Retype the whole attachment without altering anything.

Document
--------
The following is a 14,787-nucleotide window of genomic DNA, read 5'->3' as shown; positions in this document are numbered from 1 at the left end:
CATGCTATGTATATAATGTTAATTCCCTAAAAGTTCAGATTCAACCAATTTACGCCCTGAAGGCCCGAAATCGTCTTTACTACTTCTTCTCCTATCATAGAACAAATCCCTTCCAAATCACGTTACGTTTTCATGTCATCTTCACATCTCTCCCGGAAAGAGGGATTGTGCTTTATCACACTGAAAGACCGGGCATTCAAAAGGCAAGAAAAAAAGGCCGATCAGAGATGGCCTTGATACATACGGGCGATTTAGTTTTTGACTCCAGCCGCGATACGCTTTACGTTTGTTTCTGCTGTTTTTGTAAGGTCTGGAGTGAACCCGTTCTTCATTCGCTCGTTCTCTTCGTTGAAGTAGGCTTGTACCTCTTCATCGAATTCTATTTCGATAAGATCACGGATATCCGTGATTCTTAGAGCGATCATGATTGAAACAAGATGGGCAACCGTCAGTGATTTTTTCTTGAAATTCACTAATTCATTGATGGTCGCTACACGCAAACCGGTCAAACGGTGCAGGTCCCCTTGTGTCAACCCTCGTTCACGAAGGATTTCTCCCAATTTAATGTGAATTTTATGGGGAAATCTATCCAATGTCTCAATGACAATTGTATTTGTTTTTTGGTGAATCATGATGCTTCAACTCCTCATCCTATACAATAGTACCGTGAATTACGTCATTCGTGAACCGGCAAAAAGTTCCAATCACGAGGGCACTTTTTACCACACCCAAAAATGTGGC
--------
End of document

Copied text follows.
The following is a 14,787-nucleotide window of genomic DNA, read 5'->3' as shown; positions in this document are numbered from 1 at the left end:
CATGCTATGTATATAATGTTAATTCCCTAAAAGTTCAGATTCAACCAATTTACGCCCTGAAGGCCCGAAATCGTCTTTACTACTTCTTCTCCTATCATAGAACAAATCCCTTCCAAATCACGTTACGTTTTCATGTCATCTTCACATCTCTCCCGGAAAGAGGGATTGTGCTTTATCACACTGAAAGACCGGGCATTCAAAAGGCAAGAAAAAAAGGCCGATCAGAGATGGCCTTGATACATACGGGCGATTTAGTTTTTGACTCCAGCCGCGATACGCTTTACGTTTGTTTCTGCTGTTTTTGTAAGGTCTGGAGTGAACCCGTTCTTCATTCGCTCGTTCTCTTCGTTGAAGTAGGCTTGTACCTCTTCATCGAATTCTATTTCGATAAGATCACGGATATCCGTGATTCTTAGAGCGATCATGATTGAAACAAGATGGGCAACCGTCAGTGATTTTTTCTTGAAATTCACTAATTCATTGATGGTCGCTACACGCAAACCGGTCAAACGGTGCAGGTCCCCTTGTGTCAACCCTCGTTCACGAAGGATTTCTCCCAATTTAATGTGAATTTTATGGGGAAATCTATCCAATGTCTCAATGACAATTGTATTTGTTTTTTGGTGAATCATGATGCTTCAACTCCTCATCCTATACAATAGTACCGTGAATTACGTCATTCGTGAACCGGCAAAAAGTTCCAATCACGAGGGCACTTTTTACCACACCCAAAAATGTGGC